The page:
Legal debate rages over president’s ‘deemed assent’ | The News

The following mention appeared in The News on August 21, 2023, at the following link

The fate of the Official Secrets (Amendment) Bill, 2023, and the Pakistan Army (Amendment) Bill, 2023 will eventually be decided by the courts, say legal experts, most of whom also say that the president returning a bill without comment or signature in the first round of presidential approval does not amount to assent

Supreme Court advocate Salman Raja says that, while the government is evidently considering the two bills as law since it has notified them, this issue will “end up in court eventually”. Calling the law ministry and the government’s stance on the matter “interesting”, Raja says that the ministry’s “statement is a big giveaway. What it means is they don’t have a document with the president’s signature on it, and that since he did not return the bills within 10 days, they should be deemed to have become law.”

According to Raja, this is an incorrect reading of the law: “if you look at Article 75(1) there are two stages: the first stage is where the president returns the bill either with a comment or for a more general reconsideration. In this case, a joint session then looks at the bill and if it is then again sent to the president and if he again doesn’t sign it within 10 days it is deemed to be assented to. The deemed part comes only in the second round so there can be no deemed assent in the current situation.”

Former attorney general Ashtar Ausaf Ali, however, told Geo’s Shahzad Iqbal on Sunday night that if the “rules of business are read with the constitution, then one comes to the understanding that any directives issued by the PM or the president should be in writing. If they are not in writing, they have no standing.” Ali added that “the president in Pakistan does not have veto power in matters of legislation.” He also added that “the president has the obligation to give his reasons in 10 days for returning a bill; if he does not then he is deemed to have consented.”

Lawyer Reema Omer is of the opinion that Article 75 does not provide for deemed assent in this case. In a tweet/post on Sunday, Omer said: “President Alvi says he did not give assent to AA/OSA amendment bills. Gov[ernment] confirms he didn’t give assent. Art 75 doesn’t provide for ‘deemed assent’ if president fails to give assent within ten days in the first instance. How can these two bills be considered acts of parliament?”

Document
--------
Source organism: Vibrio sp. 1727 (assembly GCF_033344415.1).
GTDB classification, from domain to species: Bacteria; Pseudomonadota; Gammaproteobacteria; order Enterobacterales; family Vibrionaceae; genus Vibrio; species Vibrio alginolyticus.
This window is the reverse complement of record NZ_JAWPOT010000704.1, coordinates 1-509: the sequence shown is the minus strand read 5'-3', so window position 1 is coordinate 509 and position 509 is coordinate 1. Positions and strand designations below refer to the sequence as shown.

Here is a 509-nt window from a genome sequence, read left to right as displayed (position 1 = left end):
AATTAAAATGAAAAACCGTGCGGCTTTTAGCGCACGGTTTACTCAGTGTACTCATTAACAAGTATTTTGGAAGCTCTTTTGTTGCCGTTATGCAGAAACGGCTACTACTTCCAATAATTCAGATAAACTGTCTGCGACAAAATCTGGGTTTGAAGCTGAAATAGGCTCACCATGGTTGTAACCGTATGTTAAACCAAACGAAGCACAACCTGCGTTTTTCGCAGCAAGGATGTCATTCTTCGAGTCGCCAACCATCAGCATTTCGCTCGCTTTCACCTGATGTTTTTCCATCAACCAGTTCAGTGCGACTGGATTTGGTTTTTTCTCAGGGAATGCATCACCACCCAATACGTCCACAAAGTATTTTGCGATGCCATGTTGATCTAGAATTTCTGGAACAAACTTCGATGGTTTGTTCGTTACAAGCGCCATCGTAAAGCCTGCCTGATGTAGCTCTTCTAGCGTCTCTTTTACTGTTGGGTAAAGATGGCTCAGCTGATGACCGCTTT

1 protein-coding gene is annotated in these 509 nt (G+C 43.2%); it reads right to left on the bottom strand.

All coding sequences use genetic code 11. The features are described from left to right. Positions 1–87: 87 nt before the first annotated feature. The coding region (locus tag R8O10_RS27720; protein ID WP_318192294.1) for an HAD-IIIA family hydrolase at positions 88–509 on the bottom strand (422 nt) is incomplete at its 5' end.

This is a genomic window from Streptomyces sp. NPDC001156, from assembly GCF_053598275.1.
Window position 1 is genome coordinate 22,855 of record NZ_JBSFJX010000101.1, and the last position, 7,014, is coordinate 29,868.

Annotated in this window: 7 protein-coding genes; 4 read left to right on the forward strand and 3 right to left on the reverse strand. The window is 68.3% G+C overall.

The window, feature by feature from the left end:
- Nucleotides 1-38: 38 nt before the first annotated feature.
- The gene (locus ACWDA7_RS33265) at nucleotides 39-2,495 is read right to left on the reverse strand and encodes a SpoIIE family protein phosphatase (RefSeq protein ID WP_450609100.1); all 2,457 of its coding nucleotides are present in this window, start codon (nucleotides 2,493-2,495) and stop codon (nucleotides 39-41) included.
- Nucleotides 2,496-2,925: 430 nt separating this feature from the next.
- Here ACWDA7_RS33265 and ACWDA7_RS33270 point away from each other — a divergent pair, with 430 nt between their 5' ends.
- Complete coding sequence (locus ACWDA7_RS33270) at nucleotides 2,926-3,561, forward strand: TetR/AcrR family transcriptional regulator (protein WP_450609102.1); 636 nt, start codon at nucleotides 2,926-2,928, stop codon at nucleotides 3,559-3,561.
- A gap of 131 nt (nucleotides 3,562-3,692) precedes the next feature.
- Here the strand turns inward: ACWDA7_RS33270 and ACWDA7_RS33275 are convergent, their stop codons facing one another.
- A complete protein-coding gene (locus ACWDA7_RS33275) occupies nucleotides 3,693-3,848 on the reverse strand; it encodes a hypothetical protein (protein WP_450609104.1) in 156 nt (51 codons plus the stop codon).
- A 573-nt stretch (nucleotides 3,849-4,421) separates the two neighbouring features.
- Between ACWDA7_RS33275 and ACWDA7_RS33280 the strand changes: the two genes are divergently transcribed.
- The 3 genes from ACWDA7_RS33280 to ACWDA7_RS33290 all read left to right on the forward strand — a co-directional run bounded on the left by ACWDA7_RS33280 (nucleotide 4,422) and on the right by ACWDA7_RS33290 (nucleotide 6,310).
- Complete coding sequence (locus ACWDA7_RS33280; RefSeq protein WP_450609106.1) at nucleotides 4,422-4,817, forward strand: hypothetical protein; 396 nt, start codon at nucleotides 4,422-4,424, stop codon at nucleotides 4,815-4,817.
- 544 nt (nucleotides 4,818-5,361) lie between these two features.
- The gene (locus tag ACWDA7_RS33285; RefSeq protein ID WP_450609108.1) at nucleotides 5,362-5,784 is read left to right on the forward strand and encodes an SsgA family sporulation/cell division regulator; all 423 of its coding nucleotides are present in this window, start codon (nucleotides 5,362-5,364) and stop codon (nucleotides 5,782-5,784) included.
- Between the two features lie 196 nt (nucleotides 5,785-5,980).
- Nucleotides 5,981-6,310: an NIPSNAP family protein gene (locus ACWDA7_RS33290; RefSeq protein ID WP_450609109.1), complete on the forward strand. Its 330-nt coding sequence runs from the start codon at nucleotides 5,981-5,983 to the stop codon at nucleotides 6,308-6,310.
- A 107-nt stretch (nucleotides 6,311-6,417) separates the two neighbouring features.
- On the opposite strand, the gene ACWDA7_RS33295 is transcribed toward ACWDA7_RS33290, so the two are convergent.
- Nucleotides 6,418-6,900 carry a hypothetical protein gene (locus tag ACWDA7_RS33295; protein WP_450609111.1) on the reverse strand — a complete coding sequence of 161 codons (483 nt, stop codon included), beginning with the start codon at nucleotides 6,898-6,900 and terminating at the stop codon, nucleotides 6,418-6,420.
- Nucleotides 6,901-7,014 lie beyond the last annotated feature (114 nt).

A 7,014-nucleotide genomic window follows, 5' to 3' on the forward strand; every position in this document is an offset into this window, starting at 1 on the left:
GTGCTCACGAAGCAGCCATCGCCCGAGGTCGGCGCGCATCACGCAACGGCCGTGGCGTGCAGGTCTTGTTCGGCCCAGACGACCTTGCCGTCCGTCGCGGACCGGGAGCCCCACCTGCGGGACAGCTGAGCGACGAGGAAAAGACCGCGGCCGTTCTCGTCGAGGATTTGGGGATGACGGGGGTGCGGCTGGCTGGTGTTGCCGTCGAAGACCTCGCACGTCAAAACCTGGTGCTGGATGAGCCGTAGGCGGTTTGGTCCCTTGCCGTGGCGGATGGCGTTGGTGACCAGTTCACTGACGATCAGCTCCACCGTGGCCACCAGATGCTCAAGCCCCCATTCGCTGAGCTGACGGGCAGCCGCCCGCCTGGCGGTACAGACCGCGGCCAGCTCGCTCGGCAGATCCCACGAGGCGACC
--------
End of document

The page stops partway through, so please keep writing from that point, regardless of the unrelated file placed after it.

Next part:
Omer adds to her Twitter/X post that: “It is correct Article 75 requires the president to either assent to a bill or refer it back to parliament in ten days (in the first instance). If he fails to do so, he is in breach of his constitutional duty. However, it doesn’t mean assent is ‘deemed’”.

Lawyer Waqqas Mir says that both the laws “are open to a credible challenge regarding their status as enforceable legislation”. As for the question of assent, he says that “there is a factual dispute about what the president instructed his staff to do. If they violated his instructions then the president has given no assent”.

PILDAT President Ahmed Bilal Mehboob, in a vlog posted on Sunday, has said that there “must be some record of any instructions given by the president to his staff”, while also pointing out that it is a bit “premature” of the president to apologize to those affected by the laws “since if the president did not sign them and did indeed wish them returned then…instead of apologizing the president needs to think of legal proceedings against his staff if they did indeed not follow his instructions.”

Mir echoes Mehboob regarding the president’s apology, saying his tweet/post “ends on a peculiar note… He sounds defeatist and seems to accept this is now the law; however his beliefs — regardless of sincerity — won’t turn these bills into a law if a court determines he never assented or that his instructions were violated.” Saying that the “whole affair represents an embarrassing breakdown of the relationship between the presidency and other branches of government”, he also adds that the issue now “requires a determination of facts. What were the president’s instructions? Were they followed? Who carried out the instructions? What comments if any accompanied the returned draft? The government needs to be transparent about what exactly happened. At his end, the president can invoke the advisory jurisdiction of the Supreme Court.”